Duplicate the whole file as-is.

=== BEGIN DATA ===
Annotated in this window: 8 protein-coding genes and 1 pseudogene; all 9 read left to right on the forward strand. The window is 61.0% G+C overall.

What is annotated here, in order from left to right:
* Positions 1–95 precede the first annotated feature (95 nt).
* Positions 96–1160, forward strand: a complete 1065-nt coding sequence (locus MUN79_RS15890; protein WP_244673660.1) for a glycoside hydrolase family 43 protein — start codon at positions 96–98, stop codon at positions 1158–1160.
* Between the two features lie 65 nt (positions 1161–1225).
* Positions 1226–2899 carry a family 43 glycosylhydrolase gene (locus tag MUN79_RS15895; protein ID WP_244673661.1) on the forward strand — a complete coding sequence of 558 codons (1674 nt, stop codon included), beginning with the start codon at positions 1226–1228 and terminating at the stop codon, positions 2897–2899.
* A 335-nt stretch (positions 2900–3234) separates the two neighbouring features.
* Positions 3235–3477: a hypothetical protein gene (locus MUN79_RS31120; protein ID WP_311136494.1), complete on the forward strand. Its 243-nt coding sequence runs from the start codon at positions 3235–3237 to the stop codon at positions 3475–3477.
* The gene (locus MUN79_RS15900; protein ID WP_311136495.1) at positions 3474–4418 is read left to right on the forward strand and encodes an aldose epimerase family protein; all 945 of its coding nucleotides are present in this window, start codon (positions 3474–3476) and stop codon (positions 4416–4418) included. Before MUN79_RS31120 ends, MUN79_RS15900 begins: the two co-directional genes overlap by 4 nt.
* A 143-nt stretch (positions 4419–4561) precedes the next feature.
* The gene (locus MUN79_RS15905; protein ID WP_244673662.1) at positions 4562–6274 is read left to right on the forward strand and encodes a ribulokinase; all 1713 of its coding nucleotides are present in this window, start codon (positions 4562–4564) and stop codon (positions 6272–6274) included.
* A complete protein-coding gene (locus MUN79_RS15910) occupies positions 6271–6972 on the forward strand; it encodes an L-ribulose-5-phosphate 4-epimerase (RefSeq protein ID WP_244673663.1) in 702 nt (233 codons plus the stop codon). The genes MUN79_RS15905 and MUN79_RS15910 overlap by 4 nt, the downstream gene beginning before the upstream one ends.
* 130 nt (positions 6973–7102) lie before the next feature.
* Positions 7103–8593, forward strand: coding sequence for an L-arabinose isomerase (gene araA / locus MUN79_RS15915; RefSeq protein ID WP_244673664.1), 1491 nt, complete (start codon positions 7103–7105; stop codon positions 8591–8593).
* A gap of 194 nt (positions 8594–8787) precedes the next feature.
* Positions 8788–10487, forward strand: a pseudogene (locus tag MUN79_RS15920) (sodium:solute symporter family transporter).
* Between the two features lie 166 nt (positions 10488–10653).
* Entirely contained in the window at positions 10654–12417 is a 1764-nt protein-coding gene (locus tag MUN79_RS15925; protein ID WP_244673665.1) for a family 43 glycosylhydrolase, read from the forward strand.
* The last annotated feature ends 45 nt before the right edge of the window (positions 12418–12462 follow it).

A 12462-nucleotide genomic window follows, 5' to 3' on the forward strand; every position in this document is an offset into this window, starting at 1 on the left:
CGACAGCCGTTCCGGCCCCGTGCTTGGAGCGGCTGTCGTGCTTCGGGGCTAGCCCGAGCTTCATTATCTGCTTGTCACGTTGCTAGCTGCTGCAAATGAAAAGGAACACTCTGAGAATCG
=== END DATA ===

Annotated in this window: 8 protein-coding genes and 1 pseudogene; all 9 read left to right on the forward strand. The window is 61.0% G+C overall.

What is annotated here, in order from left to right:
* Positions 1–95 precede the first annotated feature (95 nt).
* Positions 96–1160, forward strand: a complete 1065-nt coding sequence (locus MUN79_RS15890; protein WP_244673660.1) for a glycoside hydrolase family 43 protein — start codon at positions 96–98, stop codon at positions 1158–1160.
* Between the two features lie 65 nt (positions 1161–1225).
* Positions 1226–2899 carry a family 43 glycosylhydrolase gene (locus tag MUN79_RS15895; protein ID WP_244673661.1) on the forward strand — a complete coding sequence of 558 codons (1674 nt, stop codon included), beginning with the start codon at positions 1226–1228 and terminating at the stop codon, positions 2897–2899.
* A 335-nt stretch (positions 2900–3234) separates the two neighbouring features.
* Positions 3235–3477: a hypothetical protein gene (locus MUN79_RS31120; protein ID WP_311136494.1), complete on the forward strand. Its 243-nt coding sequence runs from the start codon at positions 3235–3237 to the stop codon at positions 3475–3477.
* The gene (locus MUN79_RS15900; protein ID WP_311136495.1) at positions 3474–4418 is read left to right on the forward strand and encodes an aldose epimerase family protein; all 945 of its coding nucleotides are present in this window, start codon (positions 3474–3476) and stop codon (positions 4416–4418) included. Before MUN79_RS31120 ends, MUN79_RS15900 begins: the two co-directional genes overlap by 4 nt.
* A 143-nt stretch (positions 4419–4561) precedes the next feature.
* The gene (locus MUN79_RS15905; protein ID WP_244673662.1) at positions 4562–6274 is read left to right on the forward strand and encodes a ribulokinase; all 1713 of its coding nucleotides are present in this window, start codon (positions 4562–4564) and stop codon (positions 6272–6274) included.
* A complete protein-coding gene (locus MUN79_RS15910) occupies positions 6271–6972 on the forward strand; it encodes an L-ribulose-5-phosphate 4-epimerase (RefSeq protein ID WP_244673663.1) in 702 nt (233 codons plus the stop codon). The genes MUN79_RS15905 and MUN79_RS15910 overlap by 4 nt, the downstream gene beginning before the upstream one ends.
* 130 nt (positions 6973–7102) lie before the next feature.
* Positions 7103–8593, forward strand: coding sequence for an L-arabinose isomerase (gene araA / locus MUN79_RS15915; RefSeq protein ID WP_244673664.1), 1491 nt, complete (start codon positions 7103–7105; stop codon positions 8591–8593).
* A gap of 194 nt (positions 8594–8787) precedes the next feature.
* Positions 8788–10487, forward strand: a pseudogene (locus tag MUN79_RS15920) (sodium:solute symporter family transporter).
* Between the two features lie 166 nt (positions 10488–10653).
* Entirely contained in the window at positions 10654–12417 is a 1764-nt protein-coding gene (locus tag MUN79_RS15925; protein ID WP_244673665.1) for a family 43 glycosylhydrolase, read from the forward strand.
* The last annotated feature ends 45 nt before the right edge of the window (positions 12418–12462 follow it).

A 12462-nucleotide genomic window follows, 5' to 3' on the forward strand; every position in this document is an offset into this window, starting at 1 on the left:
CGACAGCCGTTCCGGCCCCGTGCTTGGAGCGGCTGTCGTGCTTCGGGGCTAGCCCGAGCTTCATTATCTGCTTGTCACGTTGCTAGCTGCTGCAAATGAAAAGGAACACTCTGAGAATCG